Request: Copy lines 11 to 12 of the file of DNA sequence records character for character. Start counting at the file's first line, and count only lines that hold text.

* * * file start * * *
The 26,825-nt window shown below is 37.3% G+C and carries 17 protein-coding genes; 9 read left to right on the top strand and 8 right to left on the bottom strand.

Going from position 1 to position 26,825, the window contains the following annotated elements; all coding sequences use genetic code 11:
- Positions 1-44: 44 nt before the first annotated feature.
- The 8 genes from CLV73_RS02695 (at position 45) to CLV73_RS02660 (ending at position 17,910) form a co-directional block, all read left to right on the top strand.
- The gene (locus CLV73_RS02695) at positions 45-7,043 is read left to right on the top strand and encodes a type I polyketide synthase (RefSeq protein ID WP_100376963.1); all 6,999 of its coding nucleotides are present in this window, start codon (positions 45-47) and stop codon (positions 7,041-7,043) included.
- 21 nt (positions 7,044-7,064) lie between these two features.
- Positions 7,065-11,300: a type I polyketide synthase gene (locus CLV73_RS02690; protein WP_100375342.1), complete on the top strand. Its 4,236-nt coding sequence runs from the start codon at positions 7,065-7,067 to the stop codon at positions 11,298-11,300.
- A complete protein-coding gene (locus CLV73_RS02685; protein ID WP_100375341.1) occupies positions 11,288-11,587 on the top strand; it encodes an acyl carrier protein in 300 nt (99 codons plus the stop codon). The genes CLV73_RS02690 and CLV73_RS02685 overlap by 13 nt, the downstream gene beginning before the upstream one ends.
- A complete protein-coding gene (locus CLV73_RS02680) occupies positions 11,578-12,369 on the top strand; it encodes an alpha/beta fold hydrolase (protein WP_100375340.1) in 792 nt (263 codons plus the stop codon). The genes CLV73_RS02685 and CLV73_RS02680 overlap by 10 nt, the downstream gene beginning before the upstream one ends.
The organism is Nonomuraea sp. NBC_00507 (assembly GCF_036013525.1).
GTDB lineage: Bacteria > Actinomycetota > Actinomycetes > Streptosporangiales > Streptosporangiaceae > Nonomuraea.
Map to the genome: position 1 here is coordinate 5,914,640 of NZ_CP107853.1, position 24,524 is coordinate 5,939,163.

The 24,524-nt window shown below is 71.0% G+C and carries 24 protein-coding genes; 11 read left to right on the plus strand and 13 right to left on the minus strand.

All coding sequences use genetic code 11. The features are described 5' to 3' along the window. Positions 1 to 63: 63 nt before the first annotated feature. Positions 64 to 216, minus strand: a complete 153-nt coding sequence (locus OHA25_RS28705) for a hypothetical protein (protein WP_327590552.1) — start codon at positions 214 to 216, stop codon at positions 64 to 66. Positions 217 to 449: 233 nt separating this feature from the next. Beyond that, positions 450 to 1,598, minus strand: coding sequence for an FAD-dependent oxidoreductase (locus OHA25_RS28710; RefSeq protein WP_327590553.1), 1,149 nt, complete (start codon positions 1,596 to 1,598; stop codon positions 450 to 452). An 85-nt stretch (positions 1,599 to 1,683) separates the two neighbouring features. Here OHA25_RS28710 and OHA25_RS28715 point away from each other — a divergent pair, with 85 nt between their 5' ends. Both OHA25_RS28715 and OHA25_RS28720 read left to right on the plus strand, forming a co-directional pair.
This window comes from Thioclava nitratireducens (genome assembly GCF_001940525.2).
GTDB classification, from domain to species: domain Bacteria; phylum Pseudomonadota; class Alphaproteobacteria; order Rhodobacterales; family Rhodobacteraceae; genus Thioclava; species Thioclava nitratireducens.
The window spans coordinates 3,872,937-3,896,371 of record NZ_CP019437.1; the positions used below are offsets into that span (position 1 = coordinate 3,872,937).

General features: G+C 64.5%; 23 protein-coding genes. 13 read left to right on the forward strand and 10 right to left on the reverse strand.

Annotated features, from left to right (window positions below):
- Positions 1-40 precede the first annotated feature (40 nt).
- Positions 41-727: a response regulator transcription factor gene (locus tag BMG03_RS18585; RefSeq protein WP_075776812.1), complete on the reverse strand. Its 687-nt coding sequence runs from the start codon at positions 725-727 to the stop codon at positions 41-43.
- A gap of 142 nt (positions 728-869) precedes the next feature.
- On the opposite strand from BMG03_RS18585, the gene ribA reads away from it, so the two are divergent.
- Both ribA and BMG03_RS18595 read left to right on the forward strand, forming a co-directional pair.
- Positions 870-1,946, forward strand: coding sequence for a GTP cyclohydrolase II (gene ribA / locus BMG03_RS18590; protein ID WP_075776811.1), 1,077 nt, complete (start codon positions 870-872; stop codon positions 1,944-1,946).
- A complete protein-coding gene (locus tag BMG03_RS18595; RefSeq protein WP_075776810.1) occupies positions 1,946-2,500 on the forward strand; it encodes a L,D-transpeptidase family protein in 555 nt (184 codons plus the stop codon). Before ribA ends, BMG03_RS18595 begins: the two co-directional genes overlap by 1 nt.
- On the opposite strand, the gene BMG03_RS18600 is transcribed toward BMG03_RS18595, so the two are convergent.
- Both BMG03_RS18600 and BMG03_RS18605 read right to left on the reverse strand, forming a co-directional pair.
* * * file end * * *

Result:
GTDB lineage: Bacteria > Actinomycetota > Actinomycetes > Streptosporangiales > Streptosporangiaceae > Nonomuraea.
Map to the genome: position 1 here is coordinate 5,914,640 of NZ_CP107853.1, position 24,524 is coordinate 5,939,163.